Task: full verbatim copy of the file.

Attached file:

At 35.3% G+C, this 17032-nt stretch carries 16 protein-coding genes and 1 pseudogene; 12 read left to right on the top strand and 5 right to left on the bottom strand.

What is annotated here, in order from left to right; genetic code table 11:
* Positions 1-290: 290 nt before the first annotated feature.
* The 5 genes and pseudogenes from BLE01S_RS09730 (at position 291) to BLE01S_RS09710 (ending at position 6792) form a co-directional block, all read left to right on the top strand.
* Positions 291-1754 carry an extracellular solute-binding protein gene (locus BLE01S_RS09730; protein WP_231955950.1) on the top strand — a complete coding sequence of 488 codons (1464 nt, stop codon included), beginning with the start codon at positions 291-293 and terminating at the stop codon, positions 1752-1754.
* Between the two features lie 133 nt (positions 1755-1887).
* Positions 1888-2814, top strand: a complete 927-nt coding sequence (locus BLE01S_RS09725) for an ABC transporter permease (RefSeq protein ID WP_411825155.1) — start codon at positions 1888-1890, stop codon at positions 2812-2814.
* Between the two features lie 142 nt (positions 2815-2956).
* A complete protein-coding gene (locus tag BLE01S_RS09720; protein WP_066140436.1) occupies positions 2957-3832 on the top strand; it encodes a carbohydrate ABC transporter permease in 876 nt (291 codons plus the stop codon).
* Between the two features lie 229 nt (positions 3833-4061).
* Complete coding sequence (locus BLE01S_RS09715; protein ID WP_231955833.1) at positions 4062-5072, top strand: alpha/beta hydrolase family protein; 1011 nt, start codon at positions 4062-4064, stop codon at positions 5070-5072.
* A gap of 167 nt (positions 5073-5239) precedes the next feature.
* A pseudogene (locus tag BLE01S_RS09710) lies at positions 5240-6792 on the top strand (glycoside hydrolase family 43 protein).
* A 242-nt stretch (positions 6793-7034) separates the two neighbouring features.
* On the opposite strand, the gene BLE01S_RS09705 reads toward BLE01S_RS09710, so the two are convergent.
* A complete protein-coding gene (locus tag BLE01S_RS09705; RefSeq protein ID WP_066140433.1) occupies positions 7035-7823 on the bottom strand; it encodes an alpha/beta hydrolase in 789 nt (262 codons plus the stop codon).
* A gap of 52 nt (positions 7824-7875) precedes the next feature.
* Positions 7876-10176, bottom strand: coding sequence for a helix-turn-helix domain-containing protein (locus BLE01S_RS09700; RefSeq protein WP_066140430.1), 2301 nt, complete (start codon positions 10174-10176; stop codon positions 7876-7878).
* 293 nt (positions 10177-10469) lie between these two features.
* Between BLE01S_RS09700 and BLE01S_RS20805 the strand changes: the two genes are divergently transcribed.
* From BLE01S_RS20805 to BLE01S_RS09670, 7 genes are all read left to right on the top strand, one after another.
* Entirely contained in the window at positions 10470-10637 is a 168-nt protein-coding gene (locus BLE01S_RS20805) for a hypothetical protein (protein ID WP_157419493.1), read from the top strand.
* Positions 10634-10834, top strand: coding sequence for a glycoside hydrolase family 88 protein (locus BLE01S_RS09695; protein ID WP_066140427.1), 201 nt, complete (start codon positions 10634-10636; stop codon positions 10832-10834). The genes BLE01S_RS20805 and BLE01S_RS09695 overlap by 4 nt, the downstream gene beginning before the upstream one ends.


At 35.3% G+C, this 17032-nt stretch carries 16 protein-coding genes and 1 pseudogene; 12 read left to right on the top strand and 5 right to left on the bottom strand.

What is annotated here, in order from left to right; genetic code table 11:
* Positions 1-290: 290 nt before the first annotated feature.
* The 5 genes and pseudogenes from BLE01S_RS09730 (at position 291) to BLE01S_RS09710 (ending at position 6792) form a co-directional block, all read left to right on the top strand.
* Positions 291-1754 carry an extracellular solute-binding protein gene (locus BLE01S_RS09730; protein WP_231955950.1) on the top strand — a complete coding sequence of 488 codons (1464 nt, stop codon included), beginning with the start codon at positions 291-293 and terminating at the stop codon, positions 1752-1754.
* Between the two features lie 133 nt (positions 1755-1887).
* Positions 1888-2814, top strand: a complete 927-nt coding sequence (locus BLE01S_RS09725) for an ABC transporter permease (RefSeq protein ID WP_411825155.1) — start codon at positions 1888-1890, stop codon at positions 2812-2814.
* Between the two features lie 142 nt (positions 2815-2956).
* A complete protein-coding gene (locus tag BLE01S_RS09720; protein WP_066140436.1) occupies positions 2957-3832 on the top strand; it encodes a carbohydrate ABC transporter permease in 876 nt (291 codons plus the stop codon).
* Between the two features lie 229 nt (positions 3833-4061).
* Complete coding sequence (locus BLE01S_RS09715; protein ID WP_231955833.1) at positions 4062-5072, top strand: alpha/beta hydrolase family protein; 1011 nt, start codon at positions 4062-4064, stop codon at positions 5070-5072.
* A gap of 167 nt (positions 5073-5239) precedes the next feature.
* A pseudogene (locus tag BLE01S_RS09710) lies at positions 5240-6792 on the top strand (glycoside hydrolase family 43 protein).
* A 242-nt stretch (positions 6793-7034) separates the two neighbouring features.
* On the opposite strand, the gene BLE01S_RS09705 reads toward BLE01S_RS09710, so the two are convergent.
* A complete protein-coding gene (locus tag BLE01S_RS09705; RefSeq protein ID WP_066140433.1) occupies positions 7035-7823 on the bottom strand; it encodes an alpha/beta hydrolase in 789 nt (262 codons plus the stop codon).
* A gap of 52 nt (positions 7824-7875) precedes the next feature.
* Positions 7876-10176, bottom strand: coding sequence for a helix-turn-helix domain-containing protein (locus BLE01S_RS09700; RefSeq protein WP_066140430.1), 2301 nt, complete (start codon positions 10174-10176; stop codon positions 7876-7878).
* 293 nt (positions 10177-10469) lie between these two features.
* Between BLE01S_RS09700 and BLE01S_RS20805 the strand changes: the two genes are divergently transcribed.
* From BLE01S_RS20805 to BLE01S_RS09670, 7 genes are all read left to right on the top strand, one after another.
* Entirely contained in the window at positions 10470-10637 is a 168-nt protein-coding gene (locus BLE01S_RS20805) for a hypothetical protein (protein ID WP_157419493.1), read from the top strand.
* Positions 10634-10834, top strand: coding sequence for a glycoside hydrolase family 88 protein (locus BLE01S_RS09695; protein ID WP_066140427.1), 201 nt, complete (start codon positions 10634-10636; stop codon positions 10832-10834). The genes BLE01S_RS20805 and BLE01S_RS09695 overlap by 4 nt, the downstream gene beginning before the upstream one ends.